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(Updated)Dutch teen dies at home after asking for assisted suicide due to PTSD from repeated sexual abuse
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(Updated)Dutch teen dies at home after asking for assisted suicide due to PTSD from repeated sexual abuse

Initial reports said Noa Pothoven died via legal euthanasia, but no evidence has been presented to support that claim

Update: This story has been updated after a Politico Europe reporter disputed widespread claims that Noa Pothoven died from legal euthanasia. A previous version reported she had died through assisted suicide, but it is unclear what involvement — if any — medical professionals had in the girl's death.

A 17-year-old from the Netherlands died over the weekend after pleading for assisted suicide due to her past sexual abuse and subsequent battles with mental health.

What are the details?

Noa Pothoven died Sunday in her living room after refusing to eat or drink for several days, while her parents and doctors agreed not to intervene in her suicide. Pothoven, who penned an award-winning autobiography about her struggles ahead of her passing, titled, "Winning or Learning," defended her decision on Instagram leading up to her death.

The teenager told her followers, "After years of battling and fighting, I am drained. I have quit eating and drinking for a while now, and after many discussions and evaluations, it was decided to let me go because my suffering is unbearable," according to a translation provided by the Daily Mail.

She then asked her audience not to try to talk her out of killing herself, adding "Love is letting go, in this case." Her Instagram account was later made private.

According to the Sun, Pothoven was molested at two separate children's parties when she was 11 and 12, and then raped by two men when she was 14. She reported the attacks to police last year. Pothoven said her mother had "always been there for her," but put in her request for euthanasia in 2018 without her parents' knowledge, Sky News reported.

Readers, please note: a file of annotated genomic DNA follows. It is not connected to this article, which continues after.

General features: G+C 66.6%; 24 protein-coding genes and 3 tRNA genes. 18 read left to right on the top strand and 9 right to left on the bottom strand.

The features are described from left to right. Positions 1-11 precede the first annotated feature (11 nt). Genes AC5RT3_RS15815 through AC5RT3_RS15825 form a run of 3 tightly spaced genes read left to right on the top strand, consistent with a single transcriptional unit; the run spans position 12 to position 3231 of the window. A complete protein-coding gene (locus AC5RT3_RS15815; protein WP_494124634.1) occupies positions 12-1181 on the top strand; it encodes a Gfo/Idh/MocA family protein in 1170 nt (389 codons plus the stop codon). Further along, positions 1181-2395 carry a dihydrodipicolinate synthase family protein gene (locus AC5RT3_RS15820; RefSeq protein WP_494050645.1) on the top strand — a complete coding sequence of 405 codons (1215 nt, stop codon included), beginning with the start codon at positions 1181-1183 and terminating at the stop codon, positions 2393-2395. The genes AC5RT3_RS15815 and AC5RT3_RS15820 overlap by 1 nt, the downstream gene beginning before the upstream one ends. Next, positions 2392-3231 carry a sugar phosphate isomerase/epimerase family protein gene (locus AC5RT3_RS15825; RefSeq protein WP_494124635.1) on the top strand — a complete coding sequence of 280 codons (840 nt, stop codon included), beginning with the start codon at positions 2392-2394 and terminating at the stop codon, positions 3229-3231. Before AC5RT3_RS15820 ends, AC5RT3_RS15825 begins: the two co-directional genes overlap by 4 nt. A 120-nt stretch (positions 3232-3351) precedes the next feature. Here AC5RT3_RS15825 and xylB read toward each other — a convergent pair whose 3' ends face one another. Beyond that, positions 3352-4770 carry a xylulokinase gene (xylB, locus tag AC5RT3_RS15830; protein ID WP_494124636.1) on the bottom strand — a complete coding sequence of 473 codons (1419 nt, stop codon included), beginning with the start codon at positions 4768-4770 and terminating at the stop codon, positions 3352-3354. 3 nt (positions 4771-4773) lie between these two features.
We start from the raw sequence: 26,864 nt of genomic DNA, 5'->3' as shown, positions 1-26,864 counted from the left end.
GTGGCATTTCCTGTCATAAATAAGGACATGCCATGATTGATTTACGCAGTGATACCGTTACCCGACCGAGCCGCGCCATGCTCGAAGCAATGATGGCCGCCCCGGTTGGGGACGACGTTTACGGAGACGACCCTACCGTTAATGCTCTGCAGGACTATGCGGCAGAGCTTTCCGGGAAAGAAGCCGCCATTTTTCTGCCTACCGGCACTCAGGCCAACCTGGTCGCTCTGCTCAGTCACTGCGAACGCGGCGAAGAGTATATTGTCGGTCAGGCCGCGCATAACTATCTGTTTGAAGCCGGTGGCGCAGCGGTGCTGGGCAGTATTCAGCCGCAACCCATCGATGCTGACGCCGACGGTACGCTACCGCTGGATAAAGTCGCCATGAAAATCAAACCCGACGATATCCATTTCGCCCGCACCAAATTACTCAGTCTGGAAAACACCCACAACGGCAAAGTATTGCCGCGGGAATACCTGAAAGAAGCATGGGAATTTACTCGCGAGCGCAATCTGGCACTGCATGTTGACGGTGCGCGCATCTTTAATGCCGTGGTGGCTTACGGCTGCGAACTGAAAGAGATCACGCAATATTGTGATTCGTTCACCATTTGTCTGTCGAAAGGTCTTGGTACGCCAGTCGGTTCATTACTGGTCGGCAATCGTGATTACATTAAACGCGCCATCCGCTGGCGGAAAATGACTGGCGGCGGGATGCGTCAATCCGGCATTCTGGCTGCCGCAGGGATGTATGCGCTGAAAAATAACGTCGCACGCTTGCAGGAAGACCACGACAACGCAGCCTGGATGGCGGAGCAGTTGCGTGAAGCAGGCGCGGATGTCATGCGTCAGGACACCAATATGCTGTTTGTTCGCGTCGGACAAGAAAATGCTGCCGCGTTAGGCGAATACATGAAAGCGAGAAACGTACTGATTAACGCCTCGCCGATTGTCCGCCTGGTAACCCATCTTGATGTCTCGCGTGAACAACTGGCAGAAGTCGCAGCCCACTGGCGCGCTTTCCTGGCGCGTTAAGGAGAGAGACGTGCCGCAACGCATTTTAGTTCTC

The euthanasia clinic she reportedly consulted was Levenseindkliniek in The Hague. A spokeswoman for the clinic would not confirm or deny whether Pothoven was ever a patient, telling DutchNews, "We cannot say anything about it," but explained, "There are very few young adults in euthanasia clinics, and it's even rarer to see them for psychiatric reasons."

The spokeswoman added, "But we follow the law, which says someone must be in unbearable suffering with no other alternative."

Pothoven's mother, Lisette, told De Gelderlander in 2018 that she and the girl's father hoped their daughter's symptoms could be treated, telling the outlet, "We, her parents, want her to choose the path of life. Noa really doesn't want to die at all. She only longs for peace."

In the Netherlands, children as young as 12 may be euthanized at their request if a physician deems their suffering to be "unbearable with no clear resolution in sight," according to the Sun.

But that does not appear to be what happened to Pothoven. Despite earlier reports that the teen died from assisted suicide, a spokesperson for a Dutch lawmaker who visited Pothoven in her last days told DutchNews, "as far as we know, she died because she didn't eat anymore."

Anything else?

News of Pothoven's death stirred up longstanding ethical questions over when patients should have the right to die in states where euthanasia is allowed.

"Inside Edition" reported that more than 6,500 people died through legal euthanasia in the Netherlands in 2017. The controversial practice is also allowed under certain circumstance in Belgium, Canada, Switzerland, and several states in the U.S.

According to a recent column in the Calgary Herald, the rules restricting assisted suicide have loosened over the four years since Canada has legalized the procedure. Calling the trend a "slippery slope," akin to a "vertical skating rink," Licia Corbella wrote last month that proponents in that country are "urging that physicians should be allowed to kill depressed or lonely patients, including mature minors and sick children."

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Breck Dumas

Breck Dumas

Breck is a former staff writer for Blaze News. Prior to that, Breck served as a U.S. Senate aide, business magazine editor and radio talent. She holds a degree in business management from Mizzou, and an MBA from William Woods University.